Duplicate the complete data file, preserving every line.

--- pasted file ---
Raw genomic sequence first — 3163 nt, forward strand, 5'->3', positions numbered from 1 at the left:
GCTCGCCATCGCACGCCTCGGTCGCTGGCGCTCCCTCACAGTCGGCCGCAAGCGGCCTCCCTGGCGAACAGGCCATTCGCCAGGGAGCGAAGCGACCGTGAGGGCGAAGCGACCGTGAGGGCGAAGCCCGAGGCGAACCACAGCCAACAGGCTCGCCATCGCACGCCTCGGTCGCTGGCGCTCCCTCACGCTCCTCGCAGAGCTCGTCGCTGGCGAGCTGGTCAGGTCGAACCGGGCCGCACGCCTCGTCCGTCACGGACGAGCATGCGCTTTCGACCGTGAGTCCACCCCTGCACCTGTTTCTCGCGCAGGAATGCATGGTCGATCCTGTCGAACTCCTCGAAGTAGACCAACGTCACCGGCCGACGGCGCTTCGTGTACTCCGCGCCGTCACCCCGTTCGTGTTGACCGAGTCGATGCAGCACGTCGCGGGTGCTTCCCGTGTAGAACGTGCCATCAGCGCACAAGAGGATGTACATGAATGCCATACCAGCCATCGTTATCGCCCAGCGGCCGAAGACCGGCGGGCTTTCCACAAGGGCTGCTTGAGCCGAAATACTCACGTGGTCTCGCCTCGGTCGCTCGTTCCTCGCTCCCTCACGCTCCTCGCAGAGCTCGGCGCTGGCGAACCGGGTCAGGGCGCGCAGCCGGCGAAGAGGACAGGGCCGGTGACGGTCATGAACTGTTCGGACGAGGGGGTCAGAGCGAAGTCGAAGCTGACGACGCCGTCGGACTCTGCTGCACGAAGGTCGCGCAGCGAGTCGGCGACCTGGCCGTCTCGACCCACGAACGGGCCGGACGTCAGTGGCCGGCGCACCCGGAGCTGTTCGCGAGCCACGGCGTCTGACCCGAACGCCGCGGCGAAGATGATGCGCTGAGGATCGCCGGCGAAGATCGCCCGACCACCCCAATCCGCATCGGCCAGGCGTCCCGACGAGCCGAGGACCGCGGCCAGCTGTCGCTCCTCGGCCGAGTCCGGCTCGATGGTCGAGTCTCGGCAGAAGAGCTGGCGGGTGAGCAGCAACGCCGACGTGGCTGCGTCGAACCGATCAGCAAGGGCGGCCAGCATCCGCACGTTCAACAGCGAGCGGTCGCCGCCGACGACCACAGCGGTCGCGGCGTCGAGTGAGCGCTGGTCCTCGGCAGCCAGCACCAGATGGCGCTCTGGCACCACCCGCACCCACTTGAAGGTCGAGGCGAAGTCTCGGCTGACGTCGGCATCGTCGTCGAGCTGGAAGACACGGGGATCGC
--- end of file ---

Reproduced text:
Raw genomic sequence first — 3163 nt, forward strand, 5'->3', positions numbered from 1 at the left:
GCTCGCCATCGCACGCCTCGGTCGCTGGCGCTCCCTCACAGTCGGCCGCAAGCGGCCTCCCTGGCGAACAGGCCATTCGCCAGGGAGCGAAGCGACCGTGAGGGCGAAGCGACCGTGAGGGCGAAGCCCGAGGCGAACCACAGCCAACAGGCTCGCCATCGCACGCCTCGGTCGCTGGCGCTCCCTCACGCTCCTCGCAGAGCTCGTCGCTGGCGAGCTGGTCAGGTCGAACCGGGCCGCACGCCTCGTCCGTCACGGACGAGCATGCGCTTTCGACCGTGAGTCCACCCCTGCACCTGTTTCTCGCGCAGGAATGCATGGTCGATCCTGTCGAACTCCTCGAAGTAGACCAACGTCACCGGCCGACGGCGCTTCGTGTACTCCGCGCCGTCACCCCGTTCGTGTTGACCGAGTCGATGCAGCACGTCGCGGGTGCTTCCCGTGTAGAACGTGCCATCAGCGCACAAGAGGATGTACATGAATGCCATACCAGCCATCGTTATCGCCCAGCGGCCGAAGACCGGCGGGCTTTCCACAAGGGCTGCTTGAGCCGAAATACTCACGTGGTCTCGCCTCGGTCGCTCGTTCCTCGCTCCCTCACGCTCCTCGCAGAGCTCGGCGCTGGCGAACCGGGTCAGGGCGCGCAGCCGGCGAAGAGGACAGGGCCGGTGACGGTCATGAACTGTTCGGACGAGGGGGTCAGAGCGAAGTCGAAGCTGACGACGCCGTCGGACTCTGCTGCACGAAGGTCGCGCAGCGAGTCGGCGACCTGGCCGTCTCGACCCACGAACGGGCCGGACGTCAGTGGCCGGCGCACCCGGAGCTGTTCGCGAGCCACGGCGTCTGACCCGAACGCCGCGGCGAAGATGATGCGCTGAGGATCGCCGGCGAAGATCGCCCGACCACCCCAATCCGCATCGGCCAGGCGTCCCGACGAGCCGAGGACCGCGGCCAGCTGTCGCTCCTCGGCCGAGTCCGGCTCGATGGTCGAGTCTCGGCAGAAGAGCTGGCGGGTGAGCAGCAACGCCGACGTGGCTGCGTCGAACCGATCAGCAAGGGCGGCCAGCATCCGCACGTTCAACAGCGAGCGGTCGCCGCCGACGACCACAGCGGTCGCGGCGTCGAGTGAGCGCTGGTCCTCGGCAGCCAGCACCAGATGGCGCTCTGGCACCACCCGCACCCACTTGAAGGTCGAGGCGAAGTCTCGGCTGACGTCGGCATCGTCGTCGAGCTGGAAGACACGGGGATCGC